Many years ago, I was being driven to the airport and observed something stupid about myself. Then I used science (kind of). I remember this so clearly because it has symbolised other challenges since then.
I had a bag of snacks — Doritos or Chex Mix or something — sitting on my lap. I was eating them and talking with the driver. We were discussing business or something. I noticed I was eating the snacks rather quickly. Even after becoming aware of the speed, I found it hard to hold off on eating one for more than 10 seconds. (I probably ate a handful every ≤5 seconds.) The delicious taste of Chex Mix was in my mouth, making me want more.
As I thought about it, I was able to focus on the taste at least, and appreciate it, but I still found it hard to slow down.
I decided to do a little experiment on myself. I put the bag of Doritos at my feet instead of in between my legs. The next time I reached for the snacks I had a few more deciseconds to stay my hand—and it worked. The amount of time (or was it the effort?) it took to lean my torso forward gave me enough time (or was it inclination?) to think: “Do I really want another one yet?” and answer “No” more of the time. I started snacking more like every 30-60 seconds.
I decided to take the experiment one step further. (This is part of experimental science, right? You notice the beginnings of a trend and then you test more input values to see if the trend extrapolates.) I put the crisps (or squares, or whatever) behind my car seat. So, I needed to twist my torso, crane my neck, and put my arm into a fairly awkward position — costing more than a second and even more effort than leaning forward. That was enough to reduce my snacking to one every 2-5 minutes.
Certainly this is far from gold-standard science. But, I was satisfied with the findings (and until now, I didn’t publish them, so there was no-one else to satisfy.)
Years later Richard Thaler coined the wonderful phrase “libertarian paternalism” — and I thought, it doesn’t just have to be about governance. I can nudge myself as well. (Nudge is co-authored with Cass Sunstein, another hero.)
Here are some other tricks I’ve used to nudge myself into doing what I really want:
- shutting my laptop when I leave it
- putting my laptop in a drawer and closing it
(both these give me more time to think: Is getting out the computer really what I want to do right now? What am I going to do on the computer? When am I going to be done?)
- Standing at my desk improves my mood and energy and also makes me spend less time at the computer. (a key challenge is getting a monitor at eye level and a keyboard just below elbow level.)
- Close my eyes if webpages take a long time to load. (why burn them out / hypnotise myself any more?)
- If sitting at a computer with a monitor, I aperiodically stand up, walk away, and face away from the computer. (I face a wall, sitting or standing, or look outside, and think about what I actually need to accomplish on the computer.)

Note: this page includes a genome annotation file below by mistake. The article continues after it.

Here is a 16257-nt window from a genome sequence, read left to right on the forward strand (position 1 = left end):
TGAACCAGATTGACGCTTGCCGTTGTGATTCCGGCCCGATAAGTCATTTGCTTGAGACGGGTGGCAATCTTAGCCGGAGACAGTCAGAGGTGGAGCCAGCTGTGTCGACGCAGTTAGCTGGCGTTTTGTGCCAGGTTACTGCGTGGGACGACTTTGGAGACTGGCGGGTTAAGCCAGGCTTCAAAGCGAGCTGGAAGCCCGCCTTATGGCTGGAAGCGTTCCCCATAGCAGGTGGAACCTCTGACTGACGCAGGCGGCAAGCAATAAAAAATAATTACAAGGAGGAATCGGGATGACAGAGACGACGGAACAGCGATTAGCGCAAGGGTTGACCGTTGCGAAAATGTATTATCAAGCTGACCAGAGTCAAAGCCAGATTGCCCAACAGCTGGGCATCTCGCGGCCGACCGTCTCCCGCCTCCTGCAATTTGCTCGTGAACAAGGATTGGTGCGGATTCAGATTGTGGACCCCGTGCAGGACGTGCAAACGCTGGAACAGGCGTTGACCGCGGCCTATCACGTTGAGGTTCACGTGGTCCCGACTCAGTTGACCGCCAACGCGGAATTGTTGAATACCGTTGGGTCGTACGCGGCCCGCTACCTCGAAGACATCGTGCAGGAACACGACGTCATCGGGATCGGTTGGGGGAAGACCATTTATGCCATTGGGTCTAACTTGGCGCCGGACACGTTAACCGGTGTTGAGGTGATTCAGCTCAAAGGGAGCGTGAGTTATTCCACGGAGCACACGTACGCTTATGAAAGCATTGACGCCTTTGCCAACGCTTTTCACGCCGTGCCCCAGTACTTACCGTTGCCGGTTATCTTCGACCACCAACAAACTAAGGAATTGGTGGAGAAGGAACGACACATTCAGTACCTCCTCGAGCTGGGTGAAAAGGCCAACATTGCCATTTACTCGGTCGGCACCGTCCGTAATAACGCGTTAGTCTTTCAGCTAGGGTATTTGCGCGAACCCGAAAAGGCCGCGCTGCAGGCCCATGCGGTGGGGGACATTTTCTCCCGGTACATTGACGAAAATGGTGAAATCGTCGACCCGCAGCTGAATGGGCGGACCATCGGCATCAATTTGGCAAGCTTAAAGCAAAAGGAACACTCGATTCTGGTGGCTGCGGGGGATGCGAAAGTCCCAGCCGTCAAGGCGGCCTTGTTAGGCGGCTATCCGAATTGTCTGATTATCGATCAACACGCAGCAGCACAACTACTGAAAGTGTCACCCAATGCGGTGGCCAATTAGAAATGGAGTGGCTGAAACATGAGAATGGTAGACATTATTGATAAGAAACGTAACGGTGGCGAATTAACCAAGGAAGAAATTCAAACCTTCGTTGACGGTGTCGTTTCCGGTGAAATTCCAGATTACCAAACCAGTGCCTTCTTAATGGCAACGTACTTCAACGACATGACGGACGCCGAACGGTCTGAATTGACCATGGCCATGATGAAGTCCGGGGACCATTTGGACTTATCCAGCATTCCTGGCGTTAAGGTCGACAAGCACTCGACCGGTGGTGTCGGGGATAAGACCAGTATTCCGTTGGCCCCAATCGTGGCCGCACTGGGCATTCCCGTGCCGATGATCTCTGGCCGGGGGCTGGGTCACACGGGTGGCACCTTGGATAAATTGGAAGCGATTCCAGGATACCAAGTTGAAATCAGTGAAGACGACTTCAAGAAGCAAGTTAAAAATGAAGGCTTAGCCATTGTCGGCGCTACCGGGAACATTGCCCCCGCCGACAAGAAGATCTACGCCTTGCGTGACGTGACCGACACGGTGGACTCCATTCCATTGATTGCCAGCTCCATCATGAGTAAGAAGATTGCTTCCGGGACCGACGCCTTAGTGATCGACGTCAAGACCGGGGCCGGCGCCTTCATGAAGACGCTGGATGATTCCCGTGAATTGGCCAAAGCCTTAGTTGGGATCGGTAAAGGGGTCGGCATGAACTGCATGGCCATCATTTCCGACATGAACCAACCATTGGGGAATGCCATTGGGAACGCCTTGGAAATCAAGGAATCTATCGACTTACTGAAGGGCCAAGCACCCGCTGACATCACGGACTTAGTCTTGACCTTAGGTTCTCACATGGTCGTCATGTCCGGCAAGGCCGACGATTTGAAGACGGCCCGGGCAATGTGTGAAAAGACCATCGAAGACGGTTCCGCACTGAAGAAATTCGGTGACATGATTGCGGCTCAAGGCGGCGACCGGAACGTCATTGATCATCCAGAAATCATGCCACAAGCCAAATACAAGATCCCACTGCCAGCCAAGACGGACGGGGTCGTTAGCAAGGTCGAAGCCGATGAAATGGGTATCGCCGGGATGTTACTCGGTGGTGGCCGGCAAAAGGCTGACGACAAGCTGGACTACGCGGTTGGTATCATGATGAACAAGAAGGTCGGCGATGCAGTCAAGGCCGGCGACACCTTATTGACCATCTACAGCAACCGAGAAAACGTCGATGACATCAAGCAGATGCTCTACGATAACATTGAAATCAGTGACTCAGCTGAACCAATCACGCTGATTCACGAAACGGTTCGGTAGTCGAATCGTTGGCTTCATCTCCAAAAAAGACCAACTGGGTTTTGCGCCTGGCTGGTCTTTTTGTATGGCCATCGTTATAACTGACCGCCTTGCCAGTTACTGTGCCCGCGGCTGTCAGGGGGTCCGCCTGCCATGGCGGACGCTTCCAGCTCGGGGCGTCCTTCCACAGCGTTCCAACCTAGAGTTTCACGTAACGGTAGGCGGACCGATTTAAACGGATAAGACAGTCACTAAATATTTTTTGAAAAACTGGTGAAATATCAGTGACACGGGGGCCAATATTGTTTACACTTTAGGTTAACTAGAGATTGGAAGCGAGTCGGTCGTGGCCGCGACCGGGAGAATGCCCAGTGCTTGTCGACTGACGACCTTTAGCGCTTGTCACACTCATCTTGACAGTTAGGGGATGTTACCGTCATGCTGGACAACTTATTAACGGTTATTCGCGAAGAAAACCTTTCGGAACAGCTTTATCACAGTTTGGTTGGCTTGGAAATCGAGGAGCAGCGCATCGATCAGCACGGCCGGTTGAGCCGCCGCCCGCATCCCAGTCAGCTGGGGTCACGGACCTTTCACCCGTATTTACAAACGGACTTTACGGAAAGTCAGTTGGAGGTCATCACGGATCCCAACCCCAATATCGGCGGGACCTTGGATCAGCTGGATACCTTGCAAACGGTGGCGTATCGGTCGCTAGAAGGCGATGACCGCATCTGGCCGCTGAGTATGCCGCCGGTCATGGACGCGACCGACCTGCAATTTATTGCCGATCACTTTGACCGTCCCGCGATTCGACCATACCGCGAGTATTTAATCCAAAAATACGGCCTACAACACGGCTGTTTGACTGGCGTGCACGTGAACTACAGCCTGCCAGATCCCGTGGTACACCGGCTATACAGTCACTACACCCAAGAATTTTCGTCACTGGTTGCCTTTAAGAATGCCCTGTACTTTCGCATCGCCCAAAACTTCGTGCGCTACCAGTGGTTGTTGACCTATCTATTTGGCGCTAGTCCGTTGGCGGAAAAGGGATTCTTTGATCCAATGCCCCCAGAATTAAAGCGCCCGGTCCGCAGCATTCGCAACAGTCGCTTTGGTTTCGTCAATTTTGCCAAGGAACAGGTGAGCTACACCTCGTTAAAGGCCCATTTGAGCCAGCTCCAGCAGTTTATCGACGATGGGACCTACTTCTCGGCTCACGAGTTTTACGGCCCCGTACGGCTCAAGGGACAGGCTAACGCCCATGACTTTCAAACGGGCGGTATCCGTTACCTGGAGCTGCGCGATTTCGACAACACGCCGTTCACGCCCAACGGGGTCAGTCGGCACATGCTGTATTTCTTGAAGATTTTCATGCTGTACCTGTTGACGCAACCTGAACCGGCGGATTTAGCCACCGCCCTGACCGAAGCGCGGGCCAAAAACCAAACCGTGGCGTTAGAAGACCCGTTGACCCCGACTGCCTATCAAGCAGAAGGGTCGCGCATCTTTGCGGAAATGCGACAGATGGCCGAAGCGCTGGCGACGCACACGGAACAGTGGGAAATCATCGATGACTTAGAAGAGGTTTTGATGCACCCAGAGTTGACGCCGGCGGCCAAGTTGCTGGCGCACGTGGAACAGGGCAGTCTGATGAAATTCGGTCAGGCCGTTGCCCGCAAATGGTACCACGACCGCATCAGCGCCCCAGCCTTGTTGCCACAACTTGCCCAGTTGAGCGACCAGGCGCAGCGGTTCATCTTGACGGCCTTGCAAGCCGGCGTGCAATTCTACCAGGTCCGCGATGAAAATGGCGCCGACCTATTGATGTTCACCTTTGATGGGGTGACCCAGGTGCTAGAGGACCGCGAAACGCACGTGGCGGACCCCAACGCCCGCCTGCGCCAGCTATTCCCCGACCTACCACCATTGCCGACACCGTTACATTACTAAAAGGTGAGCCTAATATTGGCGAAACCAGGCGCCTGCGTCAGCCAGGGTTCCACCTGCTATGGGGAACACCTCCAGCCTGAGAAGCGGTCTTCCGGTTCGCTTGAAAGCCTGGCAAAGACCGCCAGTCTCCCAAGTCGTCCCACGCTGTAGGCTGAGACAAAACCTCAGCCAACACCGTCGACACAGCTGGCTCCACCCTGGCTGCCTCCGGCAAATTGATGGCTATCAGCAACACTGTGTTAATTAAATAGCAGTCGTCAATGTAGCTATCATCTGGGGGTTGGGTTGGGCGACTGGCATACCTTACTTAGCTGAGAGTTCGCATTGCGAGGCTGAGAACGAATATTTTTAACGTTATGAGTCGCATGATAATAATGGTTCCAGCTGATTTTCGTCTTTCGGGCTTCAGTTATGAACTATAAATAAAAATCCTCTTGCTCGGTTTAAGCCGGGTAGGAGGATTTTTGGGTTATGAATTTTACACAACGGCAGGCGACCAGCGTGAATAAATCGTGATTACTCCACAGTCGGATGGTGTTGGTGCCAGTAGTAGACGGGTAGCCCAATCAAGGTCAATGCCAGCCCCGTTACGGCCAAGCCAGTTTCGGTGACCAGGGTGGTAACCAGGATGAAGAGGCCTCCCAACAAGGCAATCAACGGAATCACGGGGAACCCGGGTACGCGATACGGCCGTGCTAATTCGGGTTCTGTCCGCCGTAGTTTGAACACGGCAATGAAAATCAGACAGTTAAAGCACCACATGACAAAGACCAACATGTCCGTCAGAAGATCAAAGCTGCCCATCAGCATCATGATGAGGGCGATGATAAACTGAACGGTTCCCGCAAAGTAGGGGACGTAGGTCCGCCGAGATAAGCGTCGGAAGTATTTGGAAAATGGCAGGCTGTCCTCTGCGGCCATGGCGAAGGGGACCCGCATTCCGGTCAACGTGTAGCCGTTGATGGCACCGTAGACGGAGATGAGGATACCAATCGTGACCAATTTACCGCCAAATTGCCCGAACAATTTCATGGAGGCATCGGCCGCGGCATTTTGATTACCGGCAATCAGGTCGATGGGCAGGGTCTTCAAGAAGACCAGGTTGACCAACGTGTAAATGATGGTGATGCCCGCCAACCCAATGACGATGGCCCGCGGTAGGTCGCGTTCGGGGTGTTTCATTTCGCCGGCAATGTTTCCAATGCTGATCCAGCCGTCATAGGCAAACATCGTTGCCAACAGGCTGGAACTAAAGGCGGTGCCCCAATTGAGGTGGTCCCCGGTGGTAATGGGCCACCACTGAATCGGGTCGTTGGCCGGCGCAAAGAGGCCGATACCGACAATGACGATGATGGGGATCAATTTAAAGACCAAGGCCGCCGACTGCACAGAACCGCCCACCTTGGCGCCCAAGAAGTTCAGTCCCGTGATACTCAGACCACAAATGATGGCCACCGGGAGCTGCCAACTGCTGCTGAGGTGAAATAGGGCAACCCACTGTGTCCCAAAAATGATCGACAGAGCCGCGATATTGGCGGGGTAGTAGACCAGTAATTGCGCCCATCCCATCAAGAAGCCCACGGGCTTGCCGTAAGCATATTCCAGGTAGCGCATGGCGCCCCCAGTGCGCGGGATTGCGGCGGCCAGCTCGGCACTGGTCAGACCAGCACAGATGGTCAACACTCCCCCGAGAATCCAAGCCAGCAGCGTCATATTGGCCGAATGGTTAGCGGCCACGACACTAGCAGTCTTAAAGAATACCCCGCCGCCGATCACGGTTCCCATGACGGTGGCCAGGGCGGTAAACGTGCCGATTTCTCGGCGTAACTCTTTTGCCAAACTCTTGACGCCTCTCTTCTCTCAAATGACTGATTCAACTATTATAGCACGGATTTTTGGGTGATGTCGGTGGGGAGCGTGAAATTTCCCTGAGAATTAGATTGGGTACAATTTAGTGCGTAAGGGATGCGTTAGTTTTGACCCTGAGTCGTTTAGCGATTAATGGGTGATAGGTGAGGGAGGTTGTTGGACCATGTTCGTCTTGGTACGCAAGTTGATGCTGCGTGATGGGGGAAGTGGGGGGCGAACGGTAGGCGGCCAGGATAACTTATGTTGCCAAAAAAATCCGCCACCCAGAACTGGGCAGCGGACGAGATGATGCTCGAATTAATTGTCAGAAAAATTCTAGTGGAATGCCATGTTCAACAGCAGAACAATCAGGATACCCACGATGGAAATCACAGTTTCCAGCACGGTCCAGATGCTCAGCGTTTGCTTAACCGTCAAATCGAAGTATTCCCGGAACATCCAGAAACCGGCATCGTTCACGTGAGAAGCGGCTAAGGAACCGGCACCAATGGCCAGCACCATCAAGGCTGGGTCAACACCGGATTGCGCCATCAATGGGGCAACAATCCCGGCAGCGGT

- move email conversations quickly to phone call (in business)
- send “to-read” Amazon previews to Kindle
- I use the “Save for Later” extension for Chrome. (Even if I don’t actually read it later, I can believe that illusion for long enough to kick the tab out of my immediate view.)
- If I open a new tab/window for goofing off when I really shouldn’t, I say the word “No” out loud so I can hear myself. That sometimes helps me close the tab and get back to work, only 2 seconds wasted.
- Whenever I spend a lot of money on myself (electronics or a trip), I donate to charity. (I guess that’s more about habit formation as self-discipline rather than nudging myself into compliance.)
- putting snacks / dessert higher up or behind cupboards
- leaving a nice-looking knife & cutting board out in plain sight
- leave vegetables and beans out in plain sight
- Spend time organising my workspace so that more important things to do (or symbols of things I want to do) are in plain sight.
For example, I might stack “to read” papers out of the way (I’ll find them when I’m bored). But if I decide I need to work out more I might clear my workspace and put my gym card or shorts in plain view.
- write to-do lists on paper instead of on the computer
I haven’t developed any really good tricks for avoiding procrastinating on the Internet.
Partly it’s because of blurred boundaries about what’s worth reading and what’s not. Partly it’s because with three keystrokes I can pop open a Twitter window or tumblr or reddit or facebook or … on-and-on … and make my “strategic” decision from there.
Advices? Similar experiences?